When he became a father, Michael Lewis found himself expected to feel things that he didn't feel, and to do things that he couldn't see the point of doing. At first this made him feel guilty, until he realized that all around him fathers were pretending to do one thing, to feel one way, when in fact they felt and did all sorts of things, then engaged in what amounted to an extended cover-up. Lewis decided to keep a written record of what actually happened immediately after the birth of each of his three children. This book is that record. But it is also something else: maybe the funniest, most unsparing account of ordinary daily household life ever recorded from the point of view of the man inside. The remarkable thing about this story isn't that Lewis is so unusual. It's that he is so typical. The only wonder is that his wife has allowed him to publish it.
From the acclaimed author of Population: 485 and Truck: A Love Story comes a humorous, heartfelt memoir of a new life in the country.
Living in a ramshackle Wisconsin farmhouse—faced with thirty-seven acres of fallen fences and overgrown fields, and informed by his pregnant wife that she intends to deliver their baby at home—Michael Perry plumbs his unorthodox childhood for clues to how to proceed as a farmer, a husband, and a father. Whether he's remembering his younger days—when his city-bred parents took in sixty or so foster children while running a sheep and dairy farm—or describing what it's like to be bitten in the butt while wrestling a pig, Perry flourishes in his trademark humor. But he also writes from the quieter corners of his heart, chronicling experiences as joyful as the birth of his child and as devastating as the death of a dear friend.
After being dumped by his longtime girlfriend, twenty-eight-year-old Justin Halpern found himself living at home with his seventy-three-year-old dad. Sam Halpern, who is "like Socrates, but angrier, and with worse hair," has never minced words, and when Justin moved back home, he began to record all the ridiculous things his dad said to him:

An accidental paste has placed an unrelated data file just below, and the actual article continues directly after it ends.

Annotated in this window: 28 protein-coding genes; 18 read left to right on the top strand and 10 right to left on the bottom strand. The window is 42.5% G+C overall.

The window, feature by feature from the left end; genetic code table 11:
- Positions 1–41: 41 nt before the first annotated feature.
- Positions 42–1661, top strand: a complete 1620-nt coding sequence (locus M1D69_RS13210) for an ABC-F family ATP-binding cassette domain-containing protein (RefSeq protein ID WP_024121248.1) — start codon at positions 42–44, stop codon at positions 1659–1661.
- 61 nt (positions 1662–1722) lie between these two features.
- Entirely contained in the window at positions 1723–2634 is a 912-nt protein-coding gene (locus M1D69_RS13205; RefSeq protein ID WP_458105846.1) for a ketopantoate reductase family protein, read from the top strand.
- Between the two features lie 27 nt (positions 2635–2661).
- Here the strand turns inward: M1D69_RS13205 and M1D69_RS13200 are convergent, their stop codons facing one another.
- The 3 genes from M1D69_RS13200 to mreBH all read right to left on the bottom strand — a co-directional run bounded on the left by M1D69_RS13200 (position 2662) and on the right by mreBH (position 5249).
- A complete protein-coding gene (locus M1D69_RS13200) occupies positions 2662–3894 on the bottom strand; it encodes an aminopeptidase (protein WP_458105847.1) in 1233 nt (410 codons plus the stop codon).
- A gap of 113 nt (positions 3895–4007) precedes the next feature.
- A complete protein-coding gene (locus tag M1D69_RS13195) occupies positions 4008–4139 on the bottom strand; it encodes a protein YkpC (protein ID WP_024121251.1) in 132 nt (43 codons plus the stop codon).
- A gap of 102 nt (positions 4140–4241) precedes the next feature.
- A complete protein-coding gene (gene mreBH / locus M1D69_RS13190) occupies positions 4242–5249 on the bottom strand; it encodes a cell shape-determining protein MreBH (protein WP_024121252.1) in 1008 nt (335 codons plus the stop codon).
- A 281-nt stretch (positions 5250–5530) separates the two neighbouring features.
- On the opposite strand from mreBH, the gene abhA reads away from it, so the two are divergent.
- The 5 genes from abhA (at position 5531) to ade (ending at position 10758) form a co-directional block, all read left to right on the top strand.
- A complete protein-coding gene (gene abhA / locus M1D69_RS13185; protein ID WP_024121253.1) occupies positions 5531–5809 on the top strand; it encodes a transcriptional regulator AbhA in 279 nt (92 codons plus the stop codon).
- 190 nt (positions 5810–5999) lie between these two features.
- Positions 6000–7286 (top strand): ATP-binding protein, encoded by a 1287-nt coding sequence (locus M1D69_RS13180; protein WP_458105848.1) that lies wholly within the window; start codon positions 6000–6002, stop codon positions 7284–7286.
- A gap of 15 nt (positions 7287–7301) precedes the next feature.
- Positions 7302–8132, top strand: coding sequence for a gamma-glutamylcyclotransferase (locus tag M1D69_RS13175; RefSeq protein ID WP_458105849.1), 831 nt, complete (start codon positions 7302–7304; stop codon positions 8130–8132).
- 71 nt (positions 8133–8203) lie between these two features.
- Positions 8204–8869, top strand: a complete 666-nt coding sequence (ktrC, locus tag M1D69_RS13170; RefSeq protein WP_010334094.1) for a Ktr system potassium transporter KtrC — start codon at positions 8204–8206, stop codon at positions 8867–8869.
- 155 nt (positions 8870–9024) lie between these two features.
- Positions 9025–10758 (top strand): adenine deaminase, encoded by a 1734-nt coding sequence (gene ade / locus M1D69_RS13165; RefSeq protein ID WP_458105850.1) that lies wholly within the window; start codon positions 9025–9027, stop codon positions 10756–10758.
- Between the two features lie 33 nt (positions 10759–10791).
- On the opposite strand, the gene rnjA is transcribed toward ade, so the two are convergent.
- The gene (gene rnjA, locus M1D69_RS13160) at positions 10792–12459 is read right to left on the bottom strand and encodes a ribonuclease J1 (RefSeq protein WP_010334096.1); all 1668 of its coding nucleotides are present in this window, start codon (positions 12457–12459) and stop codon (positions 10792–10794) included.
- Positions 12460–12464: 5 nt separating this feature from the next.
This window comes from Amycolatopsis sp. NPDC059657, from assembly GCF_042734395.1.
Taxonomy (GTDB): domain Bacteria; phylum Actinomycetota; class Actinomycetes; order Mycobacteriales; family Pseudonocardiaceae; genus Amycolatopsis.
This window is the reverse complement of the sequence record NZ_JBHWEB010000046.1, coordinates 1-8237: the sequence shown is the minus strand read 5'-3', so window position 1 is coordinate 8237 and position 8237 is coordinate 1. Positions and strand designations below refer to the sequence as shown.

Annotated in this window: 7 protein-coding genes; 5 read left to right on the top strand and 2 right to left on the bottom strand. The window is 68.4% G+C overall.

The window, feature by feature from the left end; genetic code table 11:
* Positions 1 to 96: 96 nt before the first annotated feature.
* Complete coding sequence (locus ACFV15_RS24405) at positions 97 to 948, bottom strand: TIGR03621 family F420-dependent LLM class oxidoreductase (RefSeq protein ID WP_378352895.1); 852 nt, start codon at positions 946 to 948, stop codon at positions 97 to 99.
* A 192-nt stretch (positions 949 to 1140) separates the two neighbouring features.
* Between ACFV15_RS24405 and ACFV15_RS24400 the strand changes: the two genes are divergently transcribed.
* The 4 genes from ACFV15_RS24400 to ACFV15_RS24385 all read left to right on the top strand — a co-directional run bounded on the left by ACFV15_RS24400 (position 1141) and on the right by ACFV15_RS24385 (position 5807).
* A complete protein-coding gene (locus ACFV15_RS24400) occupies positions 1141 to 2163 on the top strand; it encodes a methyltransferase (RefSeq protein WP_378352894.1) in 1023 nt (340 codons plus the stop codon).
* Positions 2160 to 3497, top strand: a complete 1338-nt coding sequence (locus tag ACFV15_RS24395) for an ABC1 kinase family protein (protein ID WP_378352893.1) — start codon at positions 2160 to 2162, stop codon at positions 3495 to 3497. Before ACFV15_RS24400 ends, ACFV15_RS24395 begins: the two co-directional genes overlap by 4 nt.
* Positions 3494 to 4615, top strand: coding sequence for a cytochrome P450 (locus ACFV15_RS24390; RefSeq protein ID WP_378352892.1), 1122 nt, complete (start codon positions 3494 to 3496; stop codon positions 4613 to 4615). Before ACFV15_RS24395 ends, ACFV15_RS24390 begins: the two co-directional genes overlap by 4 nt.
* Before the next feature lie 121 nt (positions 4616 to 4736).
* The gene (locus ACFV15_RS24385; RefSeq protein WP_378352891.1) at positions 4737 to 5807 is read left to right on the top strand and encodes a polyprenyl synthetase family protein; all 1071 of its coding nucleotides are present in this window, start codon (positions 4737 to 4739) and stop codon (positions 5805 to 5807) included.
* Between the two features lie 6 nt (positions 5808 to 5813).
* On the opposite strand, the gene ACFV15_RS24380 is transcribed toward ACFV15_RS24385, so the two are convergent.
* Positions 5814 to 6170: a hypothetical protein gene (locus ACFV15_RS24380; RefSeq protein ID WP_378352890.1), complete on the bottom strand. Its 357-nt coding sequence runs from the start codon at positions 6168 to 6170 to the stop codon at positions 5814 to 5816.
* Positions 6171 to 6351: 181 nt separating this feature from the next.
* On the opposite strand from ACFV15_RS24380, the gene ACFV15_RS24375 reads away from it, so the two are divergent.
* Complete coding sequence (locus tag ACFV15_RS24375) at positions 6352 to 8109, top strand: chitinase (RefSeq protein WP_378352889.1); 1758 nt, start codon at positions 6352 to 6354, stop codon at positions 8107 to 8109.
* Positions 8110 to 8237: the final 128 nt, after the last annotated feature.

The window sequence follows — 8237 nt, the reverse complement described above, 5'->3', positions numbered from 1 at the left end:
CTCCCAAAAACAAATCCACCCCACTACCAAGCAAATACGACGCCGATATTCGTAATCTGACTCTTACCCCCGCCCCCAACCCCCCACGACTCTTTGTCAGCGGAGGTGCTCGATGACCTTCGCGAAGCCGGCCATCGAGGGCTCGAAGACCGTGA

"That woman was sexy. . . . Out of your league? Son, let women figure out why they won't screw you. Don't do it for them."
"Do people your age know how to comb their hair? It looks like two squirrels crawled on their heads and started fucking."
"The worst thing you can be is a liar. . . . Okay, fine, yes, the worst thing you can be is a Nazi, but then number two is liar. Nazi one, liar two."
More than a million people now follow Mr. Halpern's philosophical musings on Twitter, and in this book, his son weaves a brilliantly funny, touching coming-of-age memoir around the best of his quotes. An all-American story that unfolds on the Little League field, in Denny's, during excruciating family road trips, and, most frequently, in the Halperns' kitchen over bowls of Grape-Nuts, Sh*t My Dad Says is a chaotic, hilarious, true portrait of a father-son relationship from a major new comic voice.
A shy manifesto, an impractical handbook, the true story of a fabulist, an entire life in parts and pieces, Manhood for Amateurs is the first sustained work of personal writing from Pulitzer Prize-winning author Michael Chabon. In these insightful, provocative, slyly interlinked essays, one of our most brilliant and humane writers addresses with his characteristic warmth and lyric wit the all-important question: What does it mean to be a man today?